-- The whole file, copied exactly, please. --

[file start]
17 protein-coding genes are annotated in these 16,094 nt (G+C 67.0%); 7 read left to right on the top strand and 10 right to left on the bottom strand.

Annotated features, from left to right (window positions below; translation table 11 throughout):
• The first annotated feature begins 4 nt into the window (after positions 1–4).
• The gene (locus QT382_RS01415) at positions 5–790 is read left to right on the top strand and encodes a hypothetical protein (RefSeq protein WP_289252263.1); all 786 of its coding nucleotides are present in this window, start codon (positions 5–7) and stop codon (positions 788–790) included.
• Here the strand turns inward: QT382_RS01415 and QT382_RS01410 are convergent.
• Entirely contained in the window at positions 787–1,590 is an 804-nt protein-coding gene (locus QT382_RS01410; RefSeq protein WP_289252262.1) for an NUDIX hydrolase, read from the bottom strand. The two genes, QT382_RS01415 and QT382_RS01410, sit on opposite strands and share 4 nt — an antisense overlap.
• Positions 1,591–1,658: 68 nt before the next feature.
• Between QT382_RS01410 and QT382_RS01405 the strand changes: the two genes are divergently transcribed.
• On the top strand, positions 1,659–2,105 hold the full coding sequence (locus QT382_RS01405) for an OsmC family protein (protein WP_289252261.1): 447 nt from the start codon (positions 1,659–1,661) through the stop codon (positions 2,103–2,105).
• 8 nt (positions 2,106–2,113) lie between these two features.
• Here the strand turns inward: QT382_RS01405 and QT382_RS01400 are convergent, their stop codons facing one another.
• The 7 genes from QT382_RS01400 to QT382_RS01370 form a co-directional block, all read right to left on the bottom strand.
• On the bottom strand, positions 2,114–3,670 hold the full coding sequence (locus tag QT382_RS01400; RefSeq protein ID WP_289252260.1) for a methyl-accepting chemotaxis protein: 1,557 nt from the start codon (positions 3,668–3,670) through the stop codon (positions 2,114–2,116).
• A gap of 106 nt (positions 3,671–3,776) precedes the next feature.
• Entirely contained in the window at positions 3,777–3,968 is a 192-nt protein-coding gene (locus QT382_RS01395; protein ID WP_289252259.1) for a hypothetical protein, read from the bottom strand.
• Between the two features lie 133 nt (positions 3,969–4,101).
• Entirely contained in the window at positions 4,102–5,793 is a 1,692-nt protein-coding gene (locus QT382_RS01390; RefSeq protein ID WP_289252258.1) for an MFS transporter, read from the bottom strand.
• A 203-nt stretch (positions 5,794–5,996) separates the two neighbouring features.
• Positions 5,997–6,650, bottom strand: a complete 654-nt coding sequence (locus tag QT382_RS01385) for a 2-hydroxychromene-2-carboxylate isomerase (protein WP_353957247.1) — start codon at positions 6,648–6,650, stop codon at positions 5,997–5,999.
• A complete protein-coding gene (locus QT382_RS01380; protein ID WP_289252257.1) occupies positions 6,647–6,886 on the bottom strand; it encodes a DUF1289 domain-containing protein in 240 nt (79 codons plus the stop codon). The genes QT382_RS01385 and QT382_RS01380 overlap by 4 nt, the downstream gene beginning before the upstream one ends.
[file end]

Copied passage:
17 protein-coding genes are annotated in these 16,094 nt (G+C 67.0%); 7 read left to right on the top strand and 10 right to left on the bottom strand.

Annotated features, from left to right (window positions below; translation table 11 throughout):
• The first annotated feature begins 4 nt into the window (after positions 1–4).
• The gene (locus QT382_RS01415) at positions 5–790 is read left to right on the top strand and encodes a hypothetical protein (RefSeq protein WP_289252263.1); all 786 of its coding nucleotides are present in this window, start codon (positions 5–7) and stop codon (positions 788–790) included.
• Here the strand turns inward: QT382_RS01415 and QT382_RS01410 are convergent.
• Entirely contained in the window at positions 787–1,590 is an 804-nt protein-coding gene (locus QT382_RS01410; RefSeq protein WP_289252262.1) for an NUDIX hydrolase, read from the bottom strand. The two genes, QT382_RS01415 and QT382_RS01410, sit on opposite strands and share 4 nt — an antisense overlap.
• Positions 1,591–1,658: 68 nt before the next feature.
• Between QT382_RS01410 and QT382_RS01405 the strand changes: the two genes are divergently transcribed.
• On the top strand, positions 1,659–2,105 hold the full coding sequence (locus QT382_RS01405) for an OsmC family protein (protein WP_289252261.1): 447 nt from the start codon (positions 1,659–1,661) through the stop codon (positions 2,103–2,105).
• 8 nt (positions 2,106–2,113) lie between these two features.
• Here the strand turns inward: QT382_RS01405 and QT382_RS01400 are convergent, their stop codons facing one another.
• The 7 genes from QT382_RS01400 to QT382_RS01370 form a co-directional block, all read right to left on the bottom strand.
• On the bottom strand, positions 2,114–3,670 hold the full coding sequence (locus tag QT382_RS01400; RefSeq protein ID WP_289252260.1) for a methyl-accepting chemotaxis protein: 1,557 nt from the start codon (positions 3,668–3,670) through the stop codon (positions 2,114–2,116).
• A gap of 106 nt (positions 3,671–3,776) precedes the next feature.
• Entirely contained in the window at positions 3,777–3,968 is a 192-nt protein-coding gene (locus QT382_RS01395; protein ID WP_289252259.1) for a hypothetical protein, read from the bottom strand.
• Between the two features lie 133 nt (positions 3,969–4,101).
• Entirely contained in the window at positions 4,102–5,793 is a 1,692-nt protein-coding gene (locus QT382_RS01390; RefSeq protein ID WP_289252258.1) for an MFS transporter, read from the bottom strand.
• A 203-nt stretch (positions 5,794–5,996) separates the two neighbouring features.
• Positions 5,997–6,650, bottom strand: a complete 654-nt coding sequence (locus tag QT382_RS01385) for a 2-hydroxychromene-2-carboxylate isomerase (protein WP_353957247.1) — start codon at positions 6,648–6,650, stop codon at positions 5,997–5,999.
• A complete protein-coding gene (locus QT382_RS01380; protein ID WP_289252257.1) occupies positions 6,647–6,886 on the bottom strand; it encodes a DUF1289 domain-containing protein in 240 nt (79 codons plus the stop codon). The genes QT382_RS01385 and QT382_RS01380 overlap by 4 nt, the downstream gene beginning before the upstream one ends.